By Theresa D. McClellan
For the Fort Bend Star
Fall is here and you’ve got an armload of ideas on how to fix your home, your finances and your health.
Make sure you are diligent in protecting yourself and that starts with education, according to Susan Stanford, spokesperson for the Texas Department of Licensing and Regulation (TDLR) in Austin.
The state agency oversees more than 20 types of businesses, industries, trades and occupations. So they should be your first stop in determining if a business is licensed to do what they say they can do.
And why is that important?
Because if they are licensed, they have to carry insurance and if they mess up, you can go after their insurance to recoup your damages said Stanford.
“We had a person bidding on jobs. He didn’t have the requirements to be a contractor. Say it’s an electrician or air conditioning contractor, if your house was to burn down because of what he did, because you didn’t hire a licensed contractor, that could be a loophole for your insurance and you’re out of luck,” Stanford said.
The good news is that anyone can go to their website at www.tdlr.texas.gov, go to the search option and see if the person they are considering hiring is licensed and also if there are violations against them.
Stanford said word of mouth is a good reference but you can also check online sites such as www.yelp.com where consumers give local reviews as well as www.ripoffreport.com and www.consumeraffairs.com.
“Senior citizens need to be aware. Contractors are required to carry insurance and have certain requirements,” she said.
She suggests homeowners also call the city they live in to see if a permit is required.
“You want your work done legally,” Stanford said.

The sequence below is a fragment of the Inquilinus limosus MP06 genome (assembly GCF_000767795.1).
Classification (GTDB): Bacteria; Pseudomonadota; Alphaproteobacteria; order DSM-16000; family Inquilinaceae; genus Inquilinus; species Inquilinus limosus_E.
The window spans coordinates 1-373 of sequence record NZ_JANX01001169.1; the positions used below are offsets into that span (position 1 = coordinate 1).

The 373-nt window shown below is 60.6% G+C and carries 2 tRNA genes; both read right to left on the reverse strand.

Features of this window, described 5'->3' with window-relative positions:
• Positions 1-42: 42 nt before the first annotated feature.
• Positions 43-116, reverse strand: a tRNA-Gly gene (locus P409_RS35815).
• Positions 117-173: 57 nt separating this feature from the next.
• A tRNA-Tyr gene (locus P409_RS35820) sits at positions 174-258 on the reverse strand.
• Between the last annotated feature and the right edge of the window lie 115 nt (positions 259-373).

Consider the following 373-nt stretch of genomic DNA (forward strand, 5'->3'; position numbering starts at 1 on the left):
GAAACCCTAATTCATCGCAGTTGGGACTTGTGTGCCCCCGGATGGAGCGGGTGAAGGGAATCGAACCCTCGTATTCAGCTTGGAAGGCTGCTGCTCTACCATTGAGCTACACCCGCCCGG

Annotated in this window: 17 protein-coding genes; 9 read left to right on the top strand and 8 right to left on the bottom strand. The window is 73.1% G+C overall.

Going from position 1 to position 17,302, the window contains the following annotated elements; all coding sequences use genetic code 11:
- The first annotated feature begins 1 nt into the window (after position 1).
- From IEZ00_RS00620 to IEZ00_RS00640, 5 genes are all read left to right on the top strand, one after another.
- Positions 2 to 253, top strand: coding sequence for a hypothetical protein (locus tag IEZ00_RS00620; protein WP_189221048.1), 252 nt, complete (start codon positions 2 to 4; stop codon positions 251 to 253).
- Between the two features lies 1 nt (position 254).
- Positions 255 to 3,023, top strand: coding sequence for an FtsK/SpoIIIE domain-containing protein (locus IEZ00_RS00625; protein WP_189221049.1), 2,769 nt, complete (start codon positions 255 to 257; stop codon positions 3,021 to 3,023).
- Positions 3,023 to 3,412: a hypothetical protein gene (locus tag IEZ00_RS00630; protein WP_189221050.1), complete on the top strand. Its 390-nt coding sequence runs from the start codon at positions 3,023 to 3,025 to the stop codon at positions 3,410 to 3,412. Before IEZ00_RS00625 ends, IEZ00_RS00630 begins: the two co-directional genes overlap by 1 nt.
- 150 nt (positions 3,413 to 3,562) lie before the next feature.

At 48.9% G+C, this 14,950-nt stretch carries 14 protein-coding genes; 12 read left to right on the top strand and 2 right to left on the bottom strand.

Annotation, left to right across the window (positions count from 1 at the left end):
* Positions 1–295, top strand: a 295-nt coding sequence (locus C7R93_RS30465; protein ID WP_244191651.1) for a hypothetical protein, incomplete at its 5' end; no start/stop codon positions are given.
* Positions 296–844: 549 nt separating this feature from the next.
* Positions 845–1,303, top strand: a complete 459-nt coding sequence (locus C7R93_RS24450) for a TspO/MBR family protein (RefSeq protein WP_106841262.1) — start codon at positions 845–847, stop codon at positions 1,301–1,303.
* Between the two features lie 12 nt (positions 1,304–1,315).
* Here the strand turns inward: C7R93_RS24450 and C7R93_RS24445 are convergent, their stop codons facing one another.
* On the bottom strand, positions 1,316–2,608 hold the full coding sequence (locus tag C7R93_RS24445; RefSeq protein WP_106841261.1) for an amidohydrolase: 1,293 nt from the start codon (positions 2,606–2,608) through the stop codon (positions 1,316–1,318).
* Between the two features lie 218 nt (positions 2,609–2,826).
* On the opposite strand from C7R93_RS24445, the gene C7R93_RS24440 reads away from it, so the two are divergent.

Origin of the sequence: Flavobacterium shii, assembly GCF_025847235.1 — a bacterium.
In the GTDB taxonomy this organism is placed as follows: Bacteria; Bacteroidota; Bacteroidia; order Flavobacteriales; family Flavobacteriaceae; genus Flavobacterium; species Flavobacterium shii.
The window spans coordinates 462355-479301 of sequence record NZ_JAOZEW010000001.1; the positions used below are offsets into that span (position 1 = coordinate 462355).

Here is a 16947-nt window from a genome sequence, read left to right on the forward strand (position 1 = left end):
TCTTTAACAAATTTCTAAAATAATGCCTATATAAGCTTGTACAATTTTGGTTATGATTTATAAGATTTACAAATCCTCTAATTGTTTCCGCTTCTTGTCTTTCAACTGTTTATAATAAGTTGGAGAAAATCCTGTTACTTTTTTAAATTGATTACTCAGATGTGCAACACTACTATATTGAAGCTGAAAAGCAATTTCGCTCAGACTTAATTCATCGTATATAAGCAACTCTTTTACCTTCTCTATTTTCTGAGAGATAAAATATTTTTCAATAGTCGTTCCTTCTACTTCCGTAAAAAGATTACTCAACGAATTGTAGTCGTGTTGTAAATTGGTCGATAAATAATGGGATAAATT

If a contractor has a license, that number has be on their advertising, their bids, their invoices and company vehicles. You can use their license number to go onto the government website to confirm it is a valid number.
“I also suggest get comparison bids and beware, if it sounds too good to be true, it probably is. Also know that you should never have to pay the entire amount up front. Some will ask you to put up 50 percent,” she said.
And always read the contract and make sure the contract states exactly what they will do, when the project starts and when it is completed.
“You really have to do your homework. Sure if you’re using an unlicensed person, it may be cheaper at first glance, but if you used an unlicensed person, your insurance policy could be invalid.”
Unfortunately TLDR does not regulate everyone who could fix your home. There are no regulations over roofers, there never has been.
“We have had several sessions where people have come and asked us if we could take on the roofers but (the legislators) have never done anything,” she said.
She said the best advice for seniors is to educate themselves and advocate for themselves.